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dido:public:s_cli:05_contents:01_prt:02_basics:03_paradigim:funcpro

2.1.3.3 Functional Programming

Return to Programming Paradigm

The Functional Programming methodology focuses on results, not the process. Therefore, there can be many different ways to achieve the desired results and none of the different approaches are right or wrong. This is ideal when trying to integrate multiple existing technologies and/or products together when they are providing the same or very similar Function. Therefore, a key aspect of the Functional Programming methodology is the decomposition of the domain problem space (i.e., DIDOs) into a set of well defined, deterministic functions, in other words, the same set of inputs always produce the same set of outputs regardless of when it is run or the the order the functions are run in.

The Functions are self contained and do not create any side effects or depend on any side effects. Simplistically it means that there is no interaction with external data from within the function. This is very similar to the mathematical definition of a function which uses relational expressions and recursion to do perform the calculations. It does not support iteration like loop statements and conditional statements like If-Else. The data that is passed into the function is immutable (it can not be changed).1)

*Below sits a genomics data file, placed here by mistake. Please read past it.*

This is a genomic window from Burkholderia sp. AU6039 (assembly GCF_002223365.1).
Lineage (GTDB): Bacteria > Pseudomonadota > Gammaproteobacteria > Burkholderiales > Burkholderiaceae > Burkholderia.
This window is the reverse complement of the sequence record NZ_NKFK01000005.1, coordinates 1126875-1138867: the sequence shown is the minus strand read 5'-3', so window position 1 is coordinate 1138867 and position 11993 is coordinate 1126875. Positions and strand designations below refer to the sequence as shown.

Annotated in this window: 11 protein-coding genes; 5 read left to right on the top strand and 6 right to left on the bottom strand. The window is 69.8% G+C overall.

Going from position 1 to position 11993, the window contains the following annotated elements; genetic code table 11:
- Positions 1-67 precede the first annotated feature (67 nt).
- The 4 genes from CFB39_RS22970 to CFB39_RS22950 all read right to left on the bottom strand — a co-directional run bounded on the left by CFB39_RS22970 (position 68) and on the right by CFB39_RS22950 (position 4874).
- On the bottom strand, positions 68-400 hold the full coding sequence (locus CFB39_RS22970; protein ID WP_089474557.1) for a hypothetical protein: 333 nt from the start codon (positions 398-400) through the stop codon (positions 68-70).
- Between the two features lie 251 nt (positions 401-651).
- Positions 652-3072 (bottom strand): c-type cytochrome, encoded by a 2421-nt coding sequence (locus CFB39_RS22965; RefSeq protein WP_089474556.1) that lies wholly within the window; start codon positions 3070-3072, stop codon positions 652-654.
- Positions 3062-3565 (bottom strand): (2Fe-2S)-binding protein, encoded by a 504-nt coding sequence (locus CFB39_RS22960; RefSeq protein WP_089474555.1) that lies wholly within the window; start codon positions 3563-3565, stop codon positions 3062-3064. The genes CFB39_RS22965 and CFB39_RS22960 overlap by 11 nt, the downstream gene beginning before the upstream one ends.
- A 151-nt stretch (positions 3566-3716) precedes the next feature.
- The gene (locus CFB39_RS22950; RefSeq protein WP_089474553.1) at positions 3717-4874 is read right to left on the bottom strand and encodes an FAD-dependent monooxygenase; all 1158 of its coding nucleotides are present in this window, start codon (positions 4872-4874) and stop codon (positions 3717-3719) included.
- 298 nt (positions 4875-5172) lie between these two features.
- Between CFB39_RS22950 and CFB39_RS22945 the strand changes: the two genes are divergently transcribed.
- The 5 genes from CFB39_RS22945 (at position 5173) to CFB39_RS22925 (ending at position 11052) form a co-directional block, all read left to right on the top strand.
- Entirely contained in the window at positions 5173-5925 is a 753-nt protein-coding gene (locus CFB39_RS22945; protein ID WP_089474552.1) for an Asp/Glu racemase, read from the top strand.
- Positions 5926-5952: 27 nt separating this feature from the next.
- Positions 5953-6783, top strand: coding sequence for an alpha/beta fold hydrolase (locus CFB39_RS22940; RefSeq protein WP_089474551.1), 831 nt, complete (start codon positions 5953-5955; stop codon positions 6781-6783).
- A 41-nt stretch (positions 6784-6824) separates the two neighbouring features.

Some examples of Functional Programming Languages are:

  • Clean
  • Clojure
  • Erlang
  • F#
  • Haskell
  • Make
  • Mathematica
  • ML/OCaml Lisp / Scheme
  • Scala
  • SML
  • SQL
  • XSLT

In Figure 1, the green boxes represent functions and the blue cylinders represent the data that flows into the function. Note, there is no data other than the data passed into the function used by the function. There are no decision points (i.e., diamonds) on the diagram.

Figure 1: Function Programming - Data Flows

The DIDO Command Line Interface (DIDO-CL) is a hybrid of Functional Language and a Procedural Language. The Functional aspects are built around operations that are similar to mathematical functions. For example, the summation of a column of numbers, the insertion, update or deletion of data into a RDBMS. In Functional languages the action comes first and the the thing the action is to be applied to:

Table 1: Examples of mapping of Functions in SQL, POSIX and MAKE.
CLI Function Data Description
SQL INSERT DbTable Insert data into DbTable
SQL UPDATE DbTable Update data of DbTable
SQL DELETE DbTable Delete data from DbTable
POSIX ls Filespec list the files in Filespec directory
POSIX rm Filespec remove files in the Filespec directory
POSIX ps Owner Process Status (ps) for processes belonging to Owner
MAKE clean programs Removes all the object files that had been created for for the
MAKE install programs Compile the program and copy the executables, libraries, etc to the designated area
MAKE all programs Compile the entire program

The Elixir language is also a functional language. The development of a Math Library is demonstrates of how a function based constructs are done. The following is an example of a Math Module:

| An Example of an Elixir <odule
defmodule Math do
  def sum(a, b) do
    a + b
  end
end

The use of a Functional Programming approach used in a traditional Procedural Programming language like C/C++ would be some of the reusable libraries such as string, stderr, locale, etc. See C Standard Library Reference Tutorial2).

2)
TutorialsPoint, Accessed: 15 April 2021, C Standard Library Reference Tutorial, https://www.tutorialspoint.com/c_standard_library/index.htm
dido/public/s_cli/05_contents/01_prt/02_basics/03_paradigim/funcpro.txt · Last modified: 2021/08/13 13:25 by murphy